MY local non-league club, Hitchin Town, has averaged round trips of 120 miles per away game this season and on four occasions, the milometer has almost hit the 200 mark. This is a part-time club, run mostly by volunteers and their home attendances for league games average around 450. They are loyally supported, both at home and away matches.
They are unfortunate in that they are in the Central Premier of the Southern League, Hitchin often feels like an outpost and therefore they travel quite a distance to some games. At times, you have to wonder if a 200-mile round trip is worth it for a game played in front of less than 500 people, but that’s non-league. Hitchin are just one of dozens of clubs in a similar position.
Travelling to away games by coach is certainly better for the environment than any army of cars, including the very harmful, gas-guzzling and climate unfriendly SUVs that proliferate British home counties towns. Coaches are even less damaging than trains, often thought to be the most friendly mode of transport.
Local football should encourage less travelling to games. It is quite remarkable that even in a town like Hitchin, a lot of people still drive to the Top Field stadium. The myth that everyone walks to the ground is just that, the stream of parked vehicles in surrounding streets tells you that many opt for convenience. While any club can claim to be “green” in its processes and practices, while a big percentage of the crowd drives to the match, the damage will continue. Perhaps a day of walking to the ground would be a good initiative for a club, or maybe a non-driving day?
In order for travelling to be restricted, leagues may need to become more regionalised than they are at the moment. While football is an essential part of so many lives, there is ample scope for recalibration of an activity that should have a degree of flexibility. As Real Betis in Spain proclaim in their stadium, “No planet, no football”, so we should all be motivated to help. It is arguably time for the governance of clubs to include stronger rules around environmental issues that can be punished if breached.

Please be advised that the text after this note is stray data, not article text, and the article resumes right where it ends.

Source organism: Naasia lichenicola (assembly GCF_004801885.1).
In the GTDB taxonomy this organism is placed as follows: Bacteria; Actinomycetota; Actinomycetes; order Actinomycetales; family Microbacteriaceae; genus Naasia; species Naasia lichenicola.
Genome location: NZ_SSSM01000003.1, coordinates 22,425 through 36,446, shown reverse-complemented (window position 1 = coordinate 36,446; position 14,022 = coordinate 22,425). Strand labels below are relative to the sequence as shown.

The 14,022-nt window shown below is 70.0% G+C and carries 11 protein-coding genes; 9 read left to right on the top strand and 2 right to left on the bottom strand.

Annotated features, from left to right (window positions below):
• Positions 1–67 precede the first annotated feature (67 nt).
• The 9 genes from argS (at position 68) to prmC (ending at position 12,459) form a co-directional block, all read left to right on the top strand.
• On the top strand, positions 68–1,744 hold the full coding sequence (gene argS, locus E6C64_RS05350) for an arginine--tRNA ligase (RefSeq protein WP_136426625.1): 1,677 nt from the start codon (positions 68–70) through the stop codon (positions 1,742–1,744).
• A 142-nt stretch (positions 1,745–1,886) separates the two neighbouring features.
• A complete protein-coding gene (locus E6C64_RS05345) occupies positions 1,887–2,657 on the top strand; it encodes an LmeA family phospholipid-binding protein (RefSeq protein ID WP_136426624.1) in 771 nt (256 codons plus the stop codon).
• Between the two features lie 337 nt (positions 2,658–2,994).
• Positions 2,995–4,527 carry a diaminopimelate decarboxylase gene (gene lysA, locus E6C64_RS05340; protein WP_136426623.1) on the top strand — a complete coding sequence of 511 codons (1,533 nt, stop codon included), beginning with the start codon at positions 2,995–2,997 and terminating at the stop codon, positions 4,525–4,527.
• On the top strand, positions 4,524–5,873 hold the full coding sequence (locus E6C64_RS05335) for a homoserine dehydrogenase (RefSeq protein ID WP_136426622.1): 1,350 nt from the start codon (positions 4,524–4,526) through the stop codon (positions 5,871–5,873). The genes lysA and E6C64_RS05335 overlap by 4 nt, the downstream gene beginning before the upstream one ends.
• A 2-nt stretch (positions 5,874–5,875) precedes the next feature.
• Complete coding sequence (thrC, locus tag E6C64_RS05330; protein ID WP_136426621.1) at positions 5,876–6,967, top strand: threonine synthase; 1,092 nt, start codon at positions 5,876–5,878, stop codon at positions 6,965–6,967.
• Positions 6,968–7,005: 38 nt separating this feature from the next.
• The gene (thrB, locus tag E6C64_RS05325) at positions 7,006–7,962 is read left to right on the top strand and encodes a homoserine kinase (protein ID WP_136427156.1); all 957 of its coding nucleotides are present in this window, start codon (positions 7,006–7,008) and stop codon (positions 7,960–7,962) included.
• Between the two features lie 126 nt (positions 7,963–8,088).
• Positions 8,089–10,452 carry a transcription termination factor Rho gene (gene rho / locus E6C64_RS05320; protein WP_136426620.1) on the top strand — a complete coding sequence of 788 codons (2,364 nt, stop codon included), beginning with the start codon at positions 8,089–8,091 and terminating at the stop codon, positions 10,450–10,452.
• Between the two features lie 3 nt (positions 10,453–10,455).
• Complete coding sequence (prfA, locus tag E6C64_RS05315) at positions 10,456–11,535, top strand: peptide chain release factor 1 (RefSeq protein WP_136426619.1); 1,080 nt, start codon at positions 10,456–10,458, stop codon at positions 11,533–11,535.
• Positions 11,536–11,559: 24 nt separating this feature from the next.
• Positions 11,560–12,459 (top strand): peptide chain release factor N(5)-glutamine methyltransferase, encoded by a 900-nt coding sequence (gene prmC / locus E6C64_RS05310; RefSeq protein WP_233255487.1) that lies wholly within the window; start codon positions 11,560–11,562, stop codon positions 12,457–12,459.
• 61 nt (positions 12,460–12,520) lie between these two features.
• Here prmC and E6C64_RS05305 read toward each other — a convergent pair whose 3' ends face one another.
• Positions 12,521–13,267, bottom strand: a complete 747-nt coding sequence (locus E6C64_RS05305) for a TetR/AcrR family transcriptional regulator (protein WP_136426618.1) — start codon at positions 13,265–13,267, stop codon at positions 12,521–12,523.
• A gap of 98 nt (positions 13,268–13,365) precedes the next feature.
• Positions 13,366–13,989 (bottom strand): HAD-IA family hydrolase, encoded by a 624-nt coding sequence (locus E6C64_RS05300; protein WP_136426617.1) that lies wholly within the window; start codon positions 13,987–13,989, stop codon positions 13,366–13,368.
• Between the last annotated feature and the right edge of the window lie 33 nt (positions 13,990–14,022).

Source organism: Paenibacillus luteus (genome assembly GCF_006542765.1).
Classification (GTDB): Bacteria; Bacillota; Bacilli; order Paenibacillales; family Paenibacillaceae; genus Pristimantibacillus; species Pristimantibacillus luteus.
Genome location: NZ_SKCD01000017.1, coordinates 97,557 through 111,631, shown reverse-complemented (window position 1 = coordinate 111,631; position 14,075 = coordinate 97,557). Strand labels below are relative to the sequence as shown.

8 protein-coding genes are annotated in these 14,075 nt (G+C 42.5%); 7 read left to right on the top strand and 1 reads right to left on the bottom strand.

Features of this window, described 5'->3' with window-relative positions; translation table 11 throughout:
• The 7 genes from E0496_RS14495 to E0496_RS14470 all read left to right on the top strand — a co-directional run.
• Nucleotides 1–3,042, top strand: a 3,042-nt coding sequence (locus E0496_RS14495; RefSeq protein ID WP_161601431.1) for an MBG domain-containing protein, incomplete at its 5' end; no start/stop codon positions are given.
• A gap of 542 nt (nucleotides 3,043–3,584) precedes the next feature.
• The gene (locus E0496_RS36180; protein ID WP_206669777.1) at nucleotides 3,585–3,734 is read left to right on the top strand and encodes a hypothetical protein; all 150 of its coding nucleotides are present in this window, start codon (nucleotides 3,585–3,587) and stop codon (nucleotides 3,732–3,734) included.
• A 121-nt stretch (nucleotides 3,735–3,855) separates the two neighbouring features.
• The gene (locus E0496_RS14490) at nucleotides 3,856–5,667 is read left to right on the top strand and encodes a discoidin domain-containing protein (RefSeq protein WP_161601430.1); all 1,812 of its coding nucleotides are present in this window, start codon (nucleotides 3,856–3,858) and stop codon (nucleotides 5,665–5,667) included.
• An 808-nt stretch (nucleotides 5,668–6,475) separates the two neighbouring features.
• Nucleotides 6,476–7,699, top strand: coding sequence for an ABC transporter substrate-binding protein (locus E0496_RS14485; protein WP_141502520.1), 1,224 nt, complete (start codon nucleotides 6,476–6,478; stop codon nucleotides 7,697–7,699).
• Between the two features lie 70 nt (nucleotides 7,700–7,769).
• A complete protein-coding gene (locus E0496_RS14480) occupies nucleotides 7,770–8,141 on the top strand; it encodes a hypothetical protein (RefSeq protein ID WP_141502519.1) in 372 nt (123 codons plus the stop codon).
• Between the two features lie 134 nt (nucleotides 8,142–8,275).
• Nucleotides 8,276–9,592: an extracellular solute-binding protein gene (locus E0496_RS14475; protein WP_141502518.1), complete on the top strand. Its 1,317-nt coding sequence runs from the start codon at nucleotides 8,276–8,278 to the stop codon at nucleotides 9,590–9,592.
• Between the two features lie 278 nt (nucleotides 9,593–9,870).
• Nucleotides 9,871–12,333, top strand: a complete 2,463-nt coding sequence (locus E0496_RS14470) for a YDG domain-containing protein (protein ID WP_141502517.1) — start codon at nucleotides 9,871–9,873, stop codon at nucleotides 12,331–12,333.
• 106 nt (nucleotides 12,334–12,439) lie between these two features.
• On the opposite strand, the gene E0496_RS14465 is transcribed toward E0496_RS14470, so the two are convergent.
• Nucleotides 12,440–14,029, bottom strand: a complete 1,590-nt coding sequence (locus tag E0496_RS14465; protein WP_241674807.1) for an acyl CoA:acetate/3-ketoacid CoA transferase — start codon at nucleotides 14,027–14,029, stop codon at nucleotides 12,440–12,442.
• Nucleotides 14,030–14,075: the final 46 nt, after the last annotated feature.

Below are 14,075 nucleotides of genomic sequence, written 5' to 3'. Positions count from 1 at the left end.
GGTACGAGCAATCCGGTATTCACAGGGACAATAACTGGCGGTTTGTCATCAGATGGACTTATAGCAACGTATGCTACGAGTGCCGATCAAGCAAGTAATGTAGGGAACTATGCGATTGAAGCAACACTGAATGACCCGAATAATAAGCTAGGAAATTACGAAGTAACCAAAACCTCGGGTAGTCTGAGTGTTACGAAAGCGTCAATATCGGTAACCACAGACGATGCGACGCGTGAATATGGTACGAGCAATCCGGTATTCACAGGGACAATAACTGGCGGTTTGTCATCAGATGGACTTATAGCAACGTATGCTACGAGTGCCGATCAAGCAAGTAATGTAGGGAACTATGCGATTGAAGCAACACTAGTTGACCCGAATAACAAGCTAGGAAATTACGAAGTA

And that would include floodlights. Around a third of Hitchin’s games in 2021-22 have been under floodlights, and one can assume this applies to most of their peers. One could argue that midweek games are needed to ensure fixtures are fulfilled, but smaller league constitutions could help the reduction quite easily. As for Saturday games, making kick-off times earlier would reduce the need for “lights on” in the winter months. With fewer games, closer rivals and earlier kick-offs, non-league clubs would surely cut their fuel and travelling costs. Less reliance on artificial lighting would also reduce light pollution.
Pitches are another issue. The average football pitch needs approximately 20,000 litres of water per day. That’s a huge requirement, so recycling has to be a priority for clubs. Artificial pitches may be a commercial winner for some clubs, but there has to be some question marks about their environmental impact. Water conservation has to go hand-in-hand with energy efficiency technology such as solar panels.
Many non-league clubs are proud of their position in the local community, but a firm commitment to the environment can make them even more important and also local standard bearers for the green agenda. But this won’t be fully effective unless leagues and governing bodies grasp the task at hand and reshape the game beyond the Premier League and EFL. While COP26 has stole all the headlines, nobody should be fooled into believing that small-time football will be immune from the consequences of severe climate change.